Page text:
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The helicopter buzzed across the purple skyline of dusk, looking more and more like a surreal watercolor painting as the night wore on. A flock of geese flew underneath the flying-machine in a V-formation, unconcerned by humanity blatant attempt at imitation. The animals were immune to the virus, it seemed. They were frolicking; at least, in this area they were.

Perhaps once all the humans had either died off or turned zombie, all of life would once again be at peace with the Earth?

Time would tell, and perhaps that is another story.

The group had been flying for about fifteen minutes– the pilot was a young man in his early 20s, who said his name was Joseph. He had arrived in the nick of time, really. The other survivors didn’t have a good handle on who he was, but that didn’t seem important right now. So long as he wasn’t waving a gun in their faces or spitting rotten death-foam and trying to maul them, he was fine.

Both Denise and Ferrah, having given up (for now) on attracting Rory, had a crush on their new savior. Both were trying to conceive of an appropriate ploy to gain Joseph’s interest.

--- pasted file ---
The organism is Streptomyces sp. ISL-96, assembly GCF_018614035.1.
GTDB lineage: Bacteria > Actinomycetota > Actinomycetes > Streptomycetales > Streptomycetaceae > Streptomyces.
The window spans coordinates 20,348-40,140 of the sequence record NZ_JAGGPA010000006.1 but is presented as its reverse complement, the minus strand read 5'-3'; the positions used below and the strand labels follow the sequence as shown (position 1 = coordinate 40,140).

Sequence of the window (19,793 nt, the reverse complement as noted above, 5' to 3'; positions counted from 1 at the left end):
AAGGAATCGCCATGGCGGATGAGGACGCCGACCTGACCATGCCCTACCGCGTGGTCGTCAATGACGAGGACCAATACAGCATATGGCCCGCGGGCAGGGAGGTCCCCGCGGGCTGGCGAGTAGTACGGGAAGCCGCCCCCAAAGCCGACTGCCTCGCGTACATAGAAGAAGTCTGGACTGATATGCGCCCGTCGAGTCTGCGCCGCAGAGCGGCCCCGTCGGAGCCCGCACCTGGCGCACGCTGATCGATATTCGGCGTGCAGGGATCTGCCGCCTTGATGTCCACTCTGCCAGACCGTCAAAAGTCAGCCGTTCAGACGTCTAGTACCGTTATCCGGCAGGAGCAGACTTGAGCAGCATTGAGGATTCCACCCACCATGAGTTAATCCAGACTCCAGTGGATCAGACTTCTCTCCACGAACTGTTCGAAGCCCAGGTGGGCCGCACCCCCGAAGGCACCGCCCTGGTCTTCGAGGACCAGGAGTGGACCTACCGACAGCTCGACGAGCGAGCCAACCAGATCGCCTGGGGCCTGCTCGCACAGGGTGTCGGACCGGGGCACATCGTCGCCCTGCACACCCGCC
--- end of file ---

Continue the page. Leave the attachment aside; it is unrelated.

The helicopter floated up over a large hill, and its belly seemed to be inches away from the rocky grasses below. Thankfully, the hill wasn’t quite a mountain, or else the pilot may have crashed the helicopter.

Joseph eased the cyclic control stick forward, gently, with more care than he’d ever used in his entire life. Just as the summit was reached, the nose of the helicopter rose up and over and then aimed down again. Joseph pushed the control stick forward with a sudden jerk of his arm, and the helicopter shot down the other side of the hill.

Denise and Ferrah grabbed each other, and Rory held Tina’s hand. Everybody (even Joseph) braced for an immediate impact and the (somewhat desired) end to all this madness. But it never came. They had survived.

Joseph eased once more on the control stick, leveling the flight-machine with about six feet to the ground, and everybody blew out a sigh of relief.

“Nice flying, sunshine!” Rory cried from one corner, before returning his gaze to the window. The scenery was beautiful. Large forests. Probably a whole hell of a lot of game to bag. Rory missed his pops. And where the hell was ma, anyway?